The Guardian’s Gary Taylor actually chats with Allen, whose breathtaking initiative against human rights and free speech has garnered him an invitation to the White House, this coming Monday. He explains that his motive is to “protect Alabamians”:
Cutting off funds to theatre departments that put on A Chorus Line or Cat on a Hot Tin Roof may look like censorship, and smell like censorship, but “it’s not censorship”, Allen hastens to explain. “For instance, there’s a reason for stop lights. You’re driving a vehicle, you see that stop light, and I hope you stop.” Who can argue with something as reasonable as stop lights? Of course, if you’re gay, this particular traffic light never changes to green.
Sounds like he’s more than a little afraid of a fender bender, if you know what I mean.
Interesting, isn’t it, that “protecting” people means forbidding them access to information. Which means that those people who need protecting don’t, apparently, have the facilities that Allen does to make up their own minds about that information. (Meanwhile, can anybody point out to me the young people who have become gay thanks to “Will and Grace?” Maybe some Republican women?) A nation of children, who need to be guided. A field of danger into which they must not stray. Hence the need for fences. Once you start going down this road, it’s a very slippery slope. The risk in a democracy is that people will think differently from you, and will make up their own minds. That’s why we have freedom of religion and freedom of speech and freedom of the press. That’s why most people still think it’s a bad idea to go “dig a hole and bury” books. Mostly.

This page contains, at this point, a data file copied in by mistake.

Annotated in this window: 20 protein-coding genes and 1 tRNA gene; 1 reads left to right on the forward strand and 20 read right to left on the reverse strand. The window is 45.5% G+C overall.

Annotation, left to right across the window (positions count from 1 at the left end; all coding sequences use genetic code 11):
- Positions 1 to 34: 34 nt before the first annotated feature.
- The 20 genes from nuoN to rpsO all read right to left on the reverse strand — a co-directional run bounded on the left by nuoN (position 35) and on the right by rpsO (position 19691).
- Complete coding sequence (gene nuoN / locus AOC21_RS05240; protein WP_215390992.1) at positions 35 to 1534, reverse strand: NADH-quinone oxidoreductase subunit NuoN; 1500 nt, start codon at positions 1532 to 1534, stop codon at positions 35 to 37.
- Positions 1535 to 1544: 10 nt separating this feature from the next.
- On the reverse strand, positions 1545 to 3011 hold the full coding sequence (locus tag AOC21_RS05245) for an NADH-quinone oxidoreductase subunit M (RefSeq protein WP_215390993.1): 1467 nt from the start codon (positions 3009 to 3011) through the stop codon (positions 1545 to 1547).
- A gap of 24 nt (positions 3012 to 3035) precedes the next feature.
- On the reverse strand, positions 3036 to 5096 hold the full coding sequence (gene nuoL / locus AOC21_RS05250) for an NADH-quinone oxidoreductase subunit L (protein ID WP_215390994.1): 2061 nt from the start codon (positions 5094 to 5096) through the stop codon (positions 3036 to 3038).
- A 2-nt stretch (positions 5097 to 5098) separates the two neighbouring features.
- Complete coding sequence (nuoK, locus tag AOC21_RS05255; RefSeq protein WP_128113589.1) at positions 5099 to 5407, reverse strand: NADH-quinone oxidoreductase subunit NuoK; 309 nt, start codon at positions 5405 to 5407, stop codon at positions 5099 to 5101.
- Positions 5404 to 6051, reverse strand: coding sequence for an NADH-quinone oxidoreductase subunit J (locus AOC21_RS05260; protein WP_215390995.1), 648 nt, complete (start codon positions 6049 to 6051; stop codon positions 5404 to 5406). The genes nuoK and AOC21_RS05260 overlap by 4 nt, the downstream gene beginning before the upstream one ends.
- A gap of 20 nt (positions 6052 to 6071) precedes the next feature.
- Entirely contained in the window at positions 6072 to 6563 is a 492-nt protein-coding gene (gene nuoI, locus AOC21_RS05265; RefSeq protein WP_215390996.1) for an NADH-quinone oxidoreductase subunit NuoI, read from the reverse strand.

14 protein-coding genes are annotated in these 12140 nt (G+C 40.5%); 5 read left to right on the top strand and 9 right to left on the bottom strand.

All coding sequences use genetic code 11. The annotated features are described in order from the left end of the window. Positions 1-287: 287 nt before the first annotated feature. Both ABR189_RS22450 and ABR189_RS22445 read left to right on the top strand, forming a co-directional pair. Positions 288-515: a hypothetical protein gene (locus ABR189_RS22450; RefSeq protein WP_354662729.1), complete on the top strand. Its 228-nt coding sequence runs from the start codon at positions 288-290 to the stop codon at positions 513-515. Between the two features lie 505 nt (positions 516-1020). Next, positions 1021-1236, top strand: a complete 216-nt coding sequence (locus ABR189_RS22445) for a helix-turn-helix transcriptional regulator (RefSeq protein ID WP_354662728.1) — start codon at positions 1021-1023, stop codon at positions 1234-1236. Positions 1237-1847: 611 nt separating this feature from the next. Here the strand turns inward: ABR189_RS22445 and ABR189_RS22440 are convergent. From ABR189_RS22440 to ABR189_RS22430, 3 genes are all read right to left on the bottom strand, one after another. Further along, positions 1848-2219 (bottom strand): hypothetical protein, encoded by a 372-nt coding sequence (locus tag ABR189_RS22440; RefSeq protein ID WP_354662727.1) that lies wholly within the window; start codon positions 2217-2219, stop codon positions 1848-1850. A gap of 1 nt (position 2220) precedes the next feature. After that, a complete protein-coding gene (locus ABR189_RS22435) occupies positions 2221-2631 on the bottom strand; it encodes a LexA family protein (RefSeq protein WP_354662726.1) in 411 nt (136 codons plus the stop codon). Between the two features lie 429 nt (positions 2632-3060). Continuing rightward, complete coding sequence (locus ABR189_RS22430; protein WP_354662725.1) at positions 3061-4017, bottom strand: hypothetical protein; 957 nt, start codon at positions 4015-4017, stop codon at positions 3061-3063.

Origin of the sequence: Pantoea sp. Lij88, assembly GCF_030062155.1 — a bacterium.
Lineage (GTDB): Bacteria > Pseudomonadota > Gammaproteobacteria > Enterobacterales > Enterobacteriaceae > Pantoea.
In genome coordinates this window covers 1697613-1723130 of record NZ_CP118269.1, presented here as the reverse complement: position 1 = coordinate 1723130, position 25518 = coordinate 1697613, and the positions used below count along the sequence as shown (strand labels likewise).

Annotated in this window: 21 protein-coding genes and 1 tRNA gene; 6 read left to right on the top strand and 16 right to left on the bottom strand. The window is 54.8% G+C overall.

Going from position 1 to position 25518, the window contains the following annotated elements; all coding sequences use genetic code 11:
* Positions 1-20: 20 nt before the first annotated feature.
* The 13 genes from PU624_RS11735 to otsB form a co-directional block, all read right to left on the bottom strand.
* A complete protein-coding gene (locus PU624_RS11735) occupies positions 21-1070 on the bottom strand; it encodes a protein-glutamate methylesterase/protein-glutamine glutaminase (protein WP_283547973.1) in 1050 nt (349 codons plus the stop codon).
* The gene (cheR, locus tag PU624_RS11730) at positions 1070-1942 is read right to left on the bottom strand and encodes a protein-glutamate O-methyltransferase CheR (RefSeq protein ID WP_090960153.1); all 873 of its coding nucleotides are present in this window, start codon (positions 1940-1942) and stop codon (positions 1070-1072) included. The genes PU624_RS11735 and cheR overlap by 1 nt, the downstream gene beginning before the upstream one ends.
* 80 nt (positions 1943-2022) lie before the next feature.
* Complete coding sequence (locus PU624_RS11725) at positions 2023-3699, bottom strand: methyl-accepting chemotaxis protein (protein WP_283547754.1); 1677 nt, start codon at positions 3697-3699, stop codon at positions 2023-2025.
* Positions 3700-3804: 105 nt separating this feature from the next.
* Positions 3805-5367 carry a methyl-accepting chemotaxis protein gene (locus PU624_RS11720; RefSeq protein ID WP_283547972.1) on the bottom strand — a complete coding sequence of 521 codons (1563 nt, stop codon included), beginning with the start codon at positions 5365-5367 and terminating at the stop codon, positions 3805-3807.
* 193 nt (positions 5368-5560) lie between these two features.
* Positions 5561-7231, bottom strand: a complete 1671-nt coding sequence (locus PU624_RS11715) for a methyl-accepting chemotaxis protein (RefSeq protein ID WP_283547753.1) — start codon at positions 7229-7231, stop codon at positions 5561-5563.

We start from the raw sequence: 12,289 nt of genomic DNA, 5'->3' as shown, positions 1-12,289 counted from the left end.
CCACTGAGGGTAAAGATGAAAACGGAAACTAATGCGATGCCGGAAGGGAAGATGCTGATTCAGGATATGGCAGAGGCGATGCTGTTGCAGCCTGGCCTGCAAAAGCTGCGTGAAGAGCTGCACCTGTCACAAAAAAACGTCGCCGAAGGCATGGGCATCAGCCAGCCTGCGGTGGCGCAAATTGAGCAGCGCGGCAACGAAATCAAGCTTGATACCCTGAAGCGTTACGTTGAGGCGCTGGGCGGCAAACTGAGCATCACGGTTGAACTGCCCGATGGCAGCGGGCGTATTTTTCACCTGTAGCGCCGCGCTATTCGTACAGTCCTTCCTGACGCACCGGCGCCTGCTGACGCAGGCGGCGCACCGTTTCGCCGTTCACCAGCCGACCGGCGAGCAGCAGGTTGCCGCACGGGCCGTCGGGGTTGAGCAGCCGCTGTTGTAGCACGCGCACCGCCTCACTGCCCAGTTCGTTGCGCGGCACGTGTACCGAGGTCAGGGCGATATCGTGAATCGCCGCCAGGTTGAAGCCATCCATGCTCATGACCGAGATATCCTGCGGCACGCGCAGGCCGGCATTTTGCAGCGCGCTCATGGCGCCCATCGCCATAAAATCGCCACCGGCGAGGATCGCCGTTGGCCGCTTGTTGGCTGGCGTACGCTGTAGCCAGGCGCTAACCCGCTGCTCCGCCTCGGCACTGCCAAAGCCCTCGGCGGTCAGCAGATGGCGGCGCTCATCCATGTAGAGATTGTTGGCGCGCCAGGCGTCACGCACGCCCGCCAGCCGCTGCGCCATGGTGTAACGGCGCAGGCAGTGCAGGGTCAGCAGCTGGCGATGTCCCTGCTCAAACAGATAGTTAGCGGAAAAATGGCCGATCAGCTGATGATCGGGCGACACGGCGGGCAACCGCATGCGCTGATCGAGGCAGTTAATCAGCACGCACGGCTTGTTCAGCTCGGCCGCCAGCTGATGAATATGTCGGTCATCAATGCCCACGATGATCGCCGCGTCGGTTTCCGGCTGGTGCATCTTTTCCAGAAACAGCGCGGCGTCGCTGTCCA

Meanwhile, thanks to similarly “protective” voters in
one million eleven states, a marked rise in hostility towards gay teens is evident in the sad stories collected here.
Meanwhile, here in Canada, the stage is set to finally legalize gay marriage nationwide. Thanks for being you, Canada.